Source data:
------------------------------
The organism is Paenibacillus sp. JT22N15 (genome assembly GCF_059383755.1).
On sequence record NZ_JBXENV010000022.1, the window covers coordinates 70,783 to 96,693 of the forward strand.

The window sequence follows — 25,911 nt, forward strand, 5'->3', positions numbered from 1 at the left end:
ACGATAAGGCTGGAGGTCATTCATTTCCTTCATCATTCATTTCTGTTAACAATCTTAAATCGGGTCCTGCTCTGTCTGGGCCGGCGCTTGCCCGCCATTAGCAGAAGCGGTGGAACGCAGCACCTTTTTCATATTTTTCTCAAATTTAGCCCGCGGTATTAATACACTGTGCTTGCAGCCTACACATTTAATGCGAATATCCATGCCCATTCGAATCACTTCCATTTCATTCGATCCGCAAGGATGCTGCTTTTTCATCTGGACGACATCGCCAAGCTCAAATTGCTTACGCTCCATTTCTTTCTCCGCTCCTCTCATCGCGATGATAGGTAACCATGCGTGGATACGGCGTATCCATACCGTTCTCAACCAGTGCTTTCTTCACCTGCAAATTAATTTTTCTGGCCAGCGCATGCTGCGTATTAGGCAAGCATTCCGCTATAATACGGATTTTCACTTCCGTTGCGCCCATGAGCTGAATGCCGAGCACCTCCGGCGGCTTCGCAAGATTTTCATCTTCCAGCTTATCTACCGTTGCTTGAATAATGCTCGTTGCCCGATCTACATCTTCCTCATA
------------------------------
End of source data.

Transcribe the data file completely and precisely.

The organism is Paenibacillus sp. JT22N15 (genome assembly GCF_059383755.1).
On sequence record NZ_JBXENV010000022.1, the window covers coordinates 70,783 to 96,693 of the forward strand.

The window sequence follows — 25,911 nt, forward strand, 5'->3', positions numbered from 1 at the left end:
ACGATAAGGCTGGAGGTCATTCATTTCCTTCATCATTCATTTCTGTTAACAATCTTAAATCGGGTCCTGCTCTGTCTGGGCCGGCGCTTGCCCGCCATTAGCAGAAGCGGTGGAACGCAGCACCTTTTTCATATTTTTCTCAAATTTAGCCCGCGGTATTAATACACTGTGCTTGCAGCCTACACATTTAATGCGAATATCCATGCCCATTCGAATCACTTCCATTTCATTCGATCCGCAAGGATGCTGCTTTTTCATCTGGACGACATCGCCAAGCTCAAATTGCTTACGCTCCATTTCTTTCTCCGCTCCTCTCATCGCGATGATAGGTAACCATGCGTGGATACGGCGTATCCATACCGTTCTCAACCAGTGCTTTCTTCACCTGCAAATTAATTTTTCTGGCCAGCGCATGCTGCGTATTAGGCAAGCATTCCGCTATAATACGGATTTTCACTTCCGTTGCGCCCATGAGCTGAATGCCGAGCACCTCCGGCGGCTTCGCAAGATTTTCATCTTCCAGCTTATCTACCGTTGCTTGAATAATGCTCGTTGCCCGATCTACATCTTCCTCATA